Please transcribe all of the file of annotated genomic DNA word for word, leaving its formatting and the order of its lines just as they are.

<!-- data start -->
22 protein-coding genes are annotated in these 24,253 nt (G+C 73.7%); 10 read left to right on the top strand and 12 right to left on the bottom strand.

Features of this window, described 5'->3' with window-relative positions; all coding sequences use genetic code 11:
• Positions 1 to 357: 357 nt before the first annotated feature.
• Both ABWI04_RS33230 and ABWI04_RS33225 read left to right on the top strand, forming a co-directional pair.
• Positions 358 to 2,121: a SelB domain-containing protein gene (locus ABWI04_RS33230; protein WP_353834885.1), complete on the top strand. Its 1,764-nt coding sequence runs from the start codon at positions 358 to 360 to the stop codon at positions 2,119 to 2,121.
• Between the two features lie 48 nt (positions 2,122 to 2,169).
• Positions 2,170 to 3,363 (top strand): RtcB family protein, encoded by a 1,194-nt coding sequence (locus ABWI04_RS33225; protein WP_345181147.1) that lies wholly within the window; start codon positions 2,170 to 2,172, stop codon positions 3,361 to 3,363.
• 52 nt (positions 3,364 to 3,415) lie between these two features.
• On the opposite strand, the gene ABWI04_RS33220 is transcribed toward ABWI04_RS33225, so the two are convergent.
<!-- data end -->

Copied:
22 protein-coding genes are annotated in these 24,253 nt (G+C 73.7%); 10 read left to right on the top strand and 12 right to left on the bottom strand.

Features of this window, described 5'->3' with window-relative positions; all coding sequences use genetic code 11:
• Positions 1 to 357: 357 nt before the first annotated feature.
• Both ABWI04_RS33230 and ABWI04_RS33225 read left to right on the top strand, forming a co-directional pair.
• Positions 358 to 2,121: a SelB domain-containing protein gene (locus ABWI04_RS33230; protein WP_353834885.1), complete on the top strand. Its 1,764-nt coding sequence runs from the start codon at positions 358 to 360 to the stop codon at positions 2,119 to 2,121.
• Between the two features lie 48 nt (positions 2,122 to 2,169).
• Positions 2,170 to 3,363 (top strand): RtcB family protein, encoded by a 1,194-nt coding sequence (locus ABWI04_RS33225; protein WP_345181147.1) that lies wholly within the window; start codon positions 2,170 to 2,172, stop codon positions 3,361 to 3,363.
• 52 nt (positions 3,364 to 3,415) lie between these two features.
• On the opposite strand, the gene ABWI04_RS33220 is transcribed toward ABWI04_RS33225, so the two are convergent.